Raga Marwa: Visualisation
Imagine yourself sitting at the edge of a very still lake…..there is no one around… maybe a few birds flying home to their nests….. the setting sun casts a golden hue over the sky… there is absolute silence, other than the odd bird call…..
There is a sense of acceptance at the day gone… but a tiny part of you still longs for it…an unresolved contradiction..
However, you are calm…. as calm as the still waters of the lake in front of you…
This is the essential visualisation of Raga Marwa (Marva)
My Journey with Marwa
My journey with Marwa began as it does with most students of music – I learnt the music, learnt the rules and played it in text book fashion. However, looking back, I realise that I only “got” the raga a few years ago when I started on it afresh with my teachers Ustad Shahid Parvez and Pt. Sugato Nag. Prior to that, I was missing the essential ingredient: the feeling of “resolution” in the raga. Mentally, I think it took me about 10-12 years of sporadic “visits to Marwaland” before I was finally able to internalise it. This is a journey which takes time. Marwa is not a raga with obvious appeal -(hence Bollywood has largely left it alone – the only recent use of Marwa was in 2 lines of a song from a film called Sathiya – music by AR Rahman) you have to really spend a great deal of time with it to absorb the point of this raga. Once you have done that, you’ll wonder why you didn’t do this sooner. However, age and life experiences are crucial for this journey – so I think I started on Marwa at the right time….
Marwa is an unbelievably hypnotic raga. As is the case for me, I usually stay with a raga for months, sometimes a year or so. However, with Marwa, you’re either in it or completely out of it. You have to mentally commit to this raga. This grand raga is not like say Bihag (a major raga by itself) where you can sometime briefly “flirt” with related variants (e.g Maru Bihag) while studying the raga. Marwa, once you’re in, is a deep emotional and spiritual dive. It leaves no room for any other shade of musical colour. Once you’re in, you’ll be consumed by it. It will take over your mind. Once you’re out of it, I’ve found that hearing it can actually sound discordant and disturbing. I then pause, and get back into it – it gradually comes back to me in its full glory.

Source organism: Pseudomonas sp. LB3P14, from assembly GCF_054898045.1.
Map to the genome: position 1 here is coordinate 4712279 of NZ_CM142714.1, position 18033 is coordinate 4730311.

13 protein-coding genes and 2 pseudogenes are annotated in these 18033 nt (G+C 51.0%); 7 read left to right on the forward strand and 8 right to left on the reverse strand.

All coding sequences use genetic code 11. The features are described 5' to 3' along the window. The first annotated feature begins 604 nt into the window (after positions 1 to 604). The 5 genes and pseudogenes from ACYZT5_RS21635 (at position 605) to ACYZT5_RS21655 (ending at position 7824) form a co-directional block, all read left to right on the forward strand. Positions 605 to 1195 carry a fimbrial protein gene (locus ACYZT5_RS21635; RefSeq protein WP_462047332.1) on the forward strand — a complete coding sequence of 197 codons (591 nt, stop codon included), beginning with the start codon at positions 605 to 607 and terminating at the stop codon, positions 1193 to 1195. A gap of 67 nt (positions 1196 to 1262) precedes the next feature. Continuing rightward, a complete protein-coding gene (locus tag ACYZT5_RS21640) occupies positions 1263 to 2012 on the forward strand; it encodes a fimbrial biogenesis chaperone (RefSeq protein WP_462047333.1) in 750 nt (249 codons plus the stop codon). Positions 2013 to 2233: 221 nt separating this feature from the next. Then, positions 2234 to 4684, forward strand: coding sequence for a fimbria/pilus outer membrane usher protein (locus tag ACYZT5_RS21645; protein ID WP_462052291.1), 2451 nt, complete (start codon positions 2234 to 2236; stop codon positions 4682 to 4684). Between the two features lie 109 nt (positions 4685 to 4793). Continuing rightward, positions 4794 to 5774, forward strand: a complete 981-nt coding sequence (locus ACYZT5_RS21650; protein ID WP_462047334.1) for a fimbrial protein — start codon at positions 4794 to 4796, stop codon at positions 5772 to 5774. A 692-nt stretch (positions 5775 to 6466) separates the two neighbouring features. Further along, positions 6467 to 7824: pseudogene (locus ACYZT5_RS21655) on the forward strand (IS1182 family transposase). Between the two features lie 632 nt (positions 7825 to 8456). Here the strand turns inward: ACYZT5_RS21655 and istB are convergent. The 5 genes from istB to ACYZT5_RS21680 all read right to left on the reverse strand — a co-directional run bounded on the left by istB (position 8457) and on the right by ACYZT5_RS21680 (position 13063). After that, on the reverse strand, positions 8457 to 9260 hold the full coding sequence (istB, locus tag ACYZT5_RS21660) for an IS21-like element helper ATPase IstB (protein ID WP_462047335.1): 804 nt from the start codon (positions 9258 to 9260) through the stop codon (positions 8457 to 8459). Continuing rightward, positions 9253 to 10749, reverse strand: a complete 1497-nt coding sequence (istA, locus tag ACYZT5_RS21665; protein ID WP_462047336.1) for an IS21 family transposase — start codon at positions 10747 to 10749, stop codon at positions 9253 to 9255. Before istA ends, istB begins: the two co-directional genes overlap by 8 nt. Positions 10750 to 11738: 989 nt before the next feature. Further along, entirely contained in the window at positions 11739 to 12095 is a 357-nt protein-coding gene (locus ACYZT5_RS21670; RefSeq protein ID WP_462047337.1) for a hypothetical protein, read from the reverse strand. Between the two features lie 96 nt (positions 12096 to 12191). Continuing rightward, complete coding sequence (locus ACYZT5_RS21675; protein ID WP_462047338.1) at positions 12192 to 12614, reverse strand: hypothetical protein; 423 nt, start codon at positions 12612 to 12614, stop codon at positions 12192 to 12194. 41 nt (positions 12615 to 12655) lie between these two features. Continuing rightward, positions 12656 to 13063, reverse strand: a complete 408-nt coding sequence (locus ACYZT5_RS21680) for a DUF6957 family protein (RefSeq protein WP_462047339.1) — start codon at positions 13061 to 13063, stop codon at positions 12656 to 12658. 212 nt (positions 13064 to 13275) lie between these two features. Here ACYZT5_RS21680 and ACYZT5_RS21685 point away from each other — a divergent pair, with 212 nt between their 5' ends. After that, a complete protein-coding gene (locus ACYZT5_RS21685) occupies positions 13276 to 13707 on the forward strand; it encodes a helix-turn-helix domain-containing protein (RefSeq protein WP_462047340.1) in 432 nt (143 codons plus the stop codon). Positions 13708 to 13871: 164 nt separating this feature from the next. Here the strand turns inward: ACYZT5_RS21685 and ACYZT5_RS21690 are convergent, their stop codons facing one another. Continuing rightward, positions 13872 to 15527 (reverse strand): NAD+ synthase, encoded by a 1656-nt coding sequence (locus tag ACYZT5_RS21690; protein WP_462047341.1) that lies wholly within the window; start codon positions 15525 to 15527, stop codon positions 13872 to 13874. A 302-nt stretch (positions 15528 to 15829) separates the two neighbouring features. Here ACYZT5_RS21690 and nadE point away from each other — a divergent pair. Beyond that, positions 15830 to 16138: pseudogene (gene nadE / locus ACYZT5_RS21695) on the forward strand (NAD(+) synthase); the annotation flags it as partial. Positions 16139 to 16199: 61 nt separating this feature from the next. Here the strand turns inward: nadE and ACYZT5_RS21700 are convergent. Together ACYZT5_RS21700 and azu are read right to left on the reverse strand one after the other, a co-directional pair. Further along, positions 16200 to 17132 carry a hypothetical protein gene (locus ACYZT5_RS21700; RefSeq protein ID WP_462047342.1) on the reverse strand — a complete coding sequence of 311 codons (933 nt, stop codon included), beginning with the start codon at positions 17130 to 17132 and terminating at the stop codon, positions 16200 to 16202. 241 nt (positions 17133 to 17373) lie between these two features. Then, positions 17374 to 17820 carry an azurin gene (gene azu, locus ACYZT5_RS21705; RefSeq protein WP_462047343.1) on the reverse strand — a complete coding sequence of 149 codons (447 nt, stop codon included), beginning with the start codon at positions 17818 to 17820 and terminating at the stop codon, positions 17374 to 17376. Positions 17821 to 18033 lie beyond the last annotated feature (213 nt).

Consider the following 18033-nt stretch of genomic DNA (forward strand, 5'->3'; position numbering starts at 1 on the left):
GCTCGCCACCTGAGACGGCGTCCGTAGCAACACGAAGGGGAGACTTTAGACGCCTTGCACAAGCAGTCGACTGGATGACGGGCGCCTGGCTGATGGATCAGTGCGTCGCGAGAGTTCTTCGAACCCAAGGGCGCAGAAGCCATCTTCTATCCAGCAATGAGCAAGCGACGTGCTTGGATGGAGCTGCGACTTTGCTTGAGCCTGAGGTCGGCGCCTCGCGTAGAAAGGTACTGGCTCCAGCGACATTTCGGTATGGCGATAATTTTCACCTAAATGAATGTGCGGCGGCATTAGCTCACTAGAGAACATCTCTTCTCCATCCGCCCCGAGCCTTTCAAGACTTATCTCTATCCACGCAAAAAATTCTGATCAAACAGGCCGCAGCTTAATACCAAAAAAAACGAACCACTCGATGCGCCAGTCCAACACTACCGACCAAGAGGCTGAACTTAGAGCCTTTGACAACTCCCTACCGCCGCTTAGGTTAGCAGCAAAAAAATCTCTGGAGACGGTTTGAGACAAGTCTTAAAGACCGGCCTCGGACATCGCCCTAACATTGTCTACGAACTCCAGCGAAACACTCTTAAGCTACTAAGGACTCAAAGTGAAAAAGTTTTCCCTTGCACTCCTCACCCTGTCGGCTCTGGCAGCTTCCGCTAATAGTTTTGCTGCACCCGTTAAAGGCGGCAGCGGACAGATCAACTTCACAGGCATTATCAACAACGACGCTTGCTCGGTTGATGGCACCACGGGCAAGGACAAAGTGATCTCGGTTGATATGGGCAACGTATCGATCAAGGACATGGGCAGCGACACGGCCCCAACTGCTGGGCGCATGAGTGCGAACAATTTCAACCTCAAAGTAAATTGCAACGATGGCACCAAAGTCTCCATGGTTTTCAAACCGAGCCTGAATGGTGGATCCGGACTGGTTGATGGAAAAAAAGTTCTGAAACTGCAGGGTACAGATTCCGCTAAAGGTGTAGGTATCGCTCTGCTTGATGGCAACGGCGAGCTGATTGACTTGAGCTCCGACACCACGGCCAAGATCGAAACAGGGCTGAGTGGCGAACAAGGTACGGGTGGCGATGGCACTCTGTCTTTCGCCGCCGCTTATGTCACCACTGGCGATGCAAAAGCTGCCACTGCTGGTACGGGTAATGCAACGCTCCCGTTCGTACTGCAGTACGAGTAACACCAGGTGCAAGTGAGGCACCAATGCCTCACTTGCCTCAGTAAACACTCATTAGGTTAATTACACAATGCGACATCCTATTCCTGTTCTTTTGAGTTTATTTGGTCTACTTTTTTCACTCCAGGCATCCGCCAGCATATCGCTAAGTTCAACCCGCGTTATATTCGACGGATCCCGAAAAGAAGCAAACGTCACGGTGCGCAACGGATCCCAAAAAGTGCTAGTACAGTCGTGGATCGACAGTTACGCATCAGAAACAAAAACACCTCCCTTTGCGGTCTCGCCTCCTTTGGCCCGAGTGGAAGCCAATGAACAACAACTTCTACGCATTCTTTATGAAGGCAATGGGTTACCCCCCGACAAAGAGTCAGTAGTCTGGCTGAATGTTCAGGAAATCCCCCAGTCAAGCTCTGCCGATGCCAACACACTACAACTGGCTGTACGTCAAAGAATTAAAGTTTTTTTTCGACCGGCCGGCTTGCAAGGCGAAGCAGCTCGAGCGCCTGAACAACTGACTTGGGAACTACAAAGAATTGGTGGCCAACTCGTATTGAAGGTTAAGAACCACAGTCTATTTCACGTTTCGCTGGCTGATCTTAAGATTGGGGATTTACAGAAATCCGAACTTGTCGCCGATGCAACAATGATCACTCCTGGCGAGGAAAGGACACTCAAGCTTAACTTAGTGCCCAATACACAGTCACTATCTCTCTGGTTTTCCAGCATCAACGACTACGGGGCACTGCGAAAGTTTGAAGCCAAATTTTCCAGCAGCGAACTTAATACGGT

My experience is that Marwa requires your mind to be at rest. If you are very busy with other things, Marwa can be hard to play/sing. It requires you to be absolutely mentally still. Too many thoughts, tasks, pressures of life disturb its fragile mood. And when that happens, you will feel it. I recently was practising late at night after a hectic trip, and simply could feel that lack of “connection” with the raga. I stopped playing right then and took it up the next day, and felt a lot more better…
I marvel at the genius of those who created/discovered this raga – this is human art at its highest form. I share this opinion for most of Hindustani music – especially the major ragas. These are breathtaking creations/discoveries – the very essence of the human soul.
(I am reminded of Paul Keating – former Prime Minister of Australia – who claims to have hit upon his greatest ideas when high on Classical Music- almost as if under the influence of a mood altering substance. I can vouch for the mood altering properties of Marwa and raagas in general. They lift you from the mundane and take you into a different world. Hence the name itself – Raaga- that which colours the mind. I’d add soul to that.)